Pre-finishing a wood deck
Over the last year I’ve posted a number of articles on wood deck construction. If done well, wood decks can be beautiful, permanent extensions of your home’s living space connecting the outdoors. They can also become outdoor kitchen and BBQ areas. I have a special interest in wood decks because witnessing their premature failure was one inspiration for this website.
Unfortunately, many decks are built almost as afterthoughts and not designed or constructed to endure the punishing elements they will be subjected to. As a result, too many wood decks (some constructed with very dear materials) end up in the land fill before their time.
Battling the elements
The deck’s protective coating is it’s first line of defense in battling the elements. In this post I’d like to show you how to apply a finish to a new wood deck during installation. Installation is the best time to apply the first coats of finish because it is the only time you will ever have complete access to all six sides of the decking boards. You’ll only get one shot at this so take your time and do it right.
In this example we are preparing to install IPE material. I love IPE because it is absolutely gorgeous. It is also insect resistant, hard wearing and stable (very dense, few twists, knots, splits etc.). All these things of course make it very desirable and expensive. It is also a rainforest product. And even though we only use FSC certified lumber, I still feel IPE deserves special treatment and honor by only using it in the most well planned and executed applications.
One drawback to IPE is that it will require re-coating the surface finish every 18-24 months to in order to maintain the rich color. If not recoated the surface turns a weathered gray color much like teak. Applying a good finish to begin with makes subsequent applications much easier. We use IPE Oil purchased here from Amazon. If we need to add color (this is sometimes needed for follow up applications) we can use Sikkens stain products also available here from Amazon.
I’ve included a video here of the initial stain and finish process. This was a large installation so the crew set up a system to handle long pieces in high volumes. Even with all the people and infrastructure in place it is a slow process to handle and put the first coat on these boards. The process goes like this:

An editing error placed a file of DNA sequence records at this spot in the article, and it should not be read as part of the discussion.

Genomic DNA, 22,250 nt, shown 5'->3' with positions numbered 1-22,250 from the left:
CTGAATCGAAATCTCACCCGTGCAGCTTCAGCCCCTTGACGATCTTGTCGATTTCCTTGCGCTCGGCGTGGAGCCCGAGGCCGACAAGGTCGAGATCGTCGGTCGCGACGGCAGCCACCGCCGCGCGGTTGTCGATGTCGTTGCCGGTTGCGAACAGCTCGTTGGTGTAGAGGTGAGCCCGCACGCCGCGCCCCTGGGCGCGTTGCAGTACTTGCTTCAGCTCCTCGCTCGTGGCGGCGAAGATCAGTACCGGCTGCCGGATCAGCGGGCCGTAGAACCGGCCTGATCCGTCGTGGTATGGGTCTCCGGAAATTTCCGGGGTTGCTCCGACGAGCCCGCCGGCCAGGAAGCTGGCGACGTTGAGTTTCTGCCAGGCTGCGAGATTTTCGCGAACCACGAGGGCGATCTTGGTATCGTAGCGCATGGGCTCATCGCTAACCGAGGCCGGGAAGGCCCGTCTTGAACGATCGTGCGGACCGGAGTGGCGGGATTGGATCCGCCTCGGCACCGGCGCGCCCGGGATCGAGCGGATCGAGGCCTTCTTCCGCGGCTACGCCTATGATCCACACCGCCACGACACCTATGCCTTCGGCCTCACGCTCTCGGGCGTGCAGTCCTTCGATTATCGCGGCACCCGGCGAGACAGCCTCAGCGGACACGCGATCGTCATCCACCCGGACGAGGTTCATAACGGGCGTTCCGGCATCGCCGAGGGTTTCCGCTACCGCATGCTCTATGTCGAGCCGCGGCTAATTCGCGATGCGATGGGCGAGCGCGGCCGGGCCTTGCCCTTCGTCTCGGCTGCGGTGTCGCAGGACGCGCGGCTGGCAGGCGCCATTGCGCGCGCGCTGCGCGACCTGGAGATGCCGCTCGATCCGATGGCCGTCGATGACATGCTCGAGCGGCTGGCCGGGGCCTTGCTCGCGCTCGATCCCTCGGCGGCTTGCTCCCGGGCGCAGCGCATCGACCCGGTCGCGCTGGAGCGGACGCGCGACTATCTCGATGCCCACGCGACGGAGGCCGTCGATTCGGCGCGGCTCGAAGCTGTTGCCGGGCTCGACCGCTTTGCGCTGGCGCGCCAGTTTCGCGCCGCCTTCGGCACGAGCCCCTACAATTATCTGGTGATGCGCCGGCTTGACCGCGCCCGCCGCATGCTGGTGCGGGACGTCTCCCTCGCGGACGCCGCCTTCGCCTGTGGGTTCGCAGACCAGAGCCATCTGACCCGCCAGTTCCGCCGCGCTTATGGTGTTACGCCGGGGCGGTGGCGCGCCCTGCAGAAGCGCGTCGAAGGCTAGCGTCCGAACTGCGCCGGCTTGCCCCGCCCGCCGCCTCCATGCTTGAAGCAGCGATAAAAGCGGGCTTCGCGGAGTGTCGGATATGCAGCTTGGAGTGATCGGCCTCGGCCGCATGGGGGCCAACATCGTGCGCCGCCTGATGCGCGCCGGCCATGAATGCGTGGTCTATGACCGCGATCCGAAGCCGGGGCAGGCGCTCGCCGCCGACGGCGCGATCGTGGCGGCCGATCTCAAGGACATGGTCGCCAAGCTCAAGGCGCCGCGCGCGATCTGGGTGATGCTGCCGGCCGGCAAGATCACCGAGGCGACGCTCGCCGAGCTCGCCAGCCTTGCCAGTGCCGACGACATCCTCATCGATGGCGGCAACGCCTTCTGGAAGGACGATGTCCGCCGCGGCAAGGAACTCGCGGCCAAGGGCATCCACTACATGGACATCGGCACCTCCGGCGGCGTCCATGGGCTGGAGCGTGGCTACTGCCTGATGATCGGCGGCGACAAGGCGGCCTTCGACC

- wipe each board clean and sand all sides and remove dust.
- place in dip tank to soak for 5 minutes.
- work the oil solution into the grain and grooves with brush.
- wipe off the excess oil.
- stack the finished boards on “finished” stickers for drying and eventual use.
- Once the boards are installed, they will be sanded again and a final coat will be applied and wiped down.
- Be sure to store any oily rags in a sealed, water-filled can of water to avoid a fire.
Before the finish process, these boards were pre-grooved on site. The grooves are used to accommodate the invisible Tiger Claw fastener system that attaches the planks to the structure. This hardware leaves the surface blemish free. If y0u like a surface free of fasteners, the Tiger Claw product can be had here at Amazon.
If you are reusing older boards or using brand new boards that have aged or become dirty you will need to clean them first. Do this by washing and scrubbing them with a deck cleaner material and rinse, followed by a wood brightener.
Stacking the material and allowing it to completely dry is important. This way the material can be handled easily during installation. The drying rack stickers must also be finished with IPE Oil because raw wood stickers will absorb the finish from the boards and leave permanent unattractive white lines on them. Wood decking must be sealed on all sides including the cut ends of every board. End sealing is especially important for pre-finishing a wood deck with IPE lumber.
Prefinishing your deck boards will add years of life to the end product and reduce the regular maintenance time considerably. Special thanks to ProStaff Painting in San Carlos CA for their help with this project.
Do you have a wood deck project coming up? Feel free to contact me directly if you have any questions?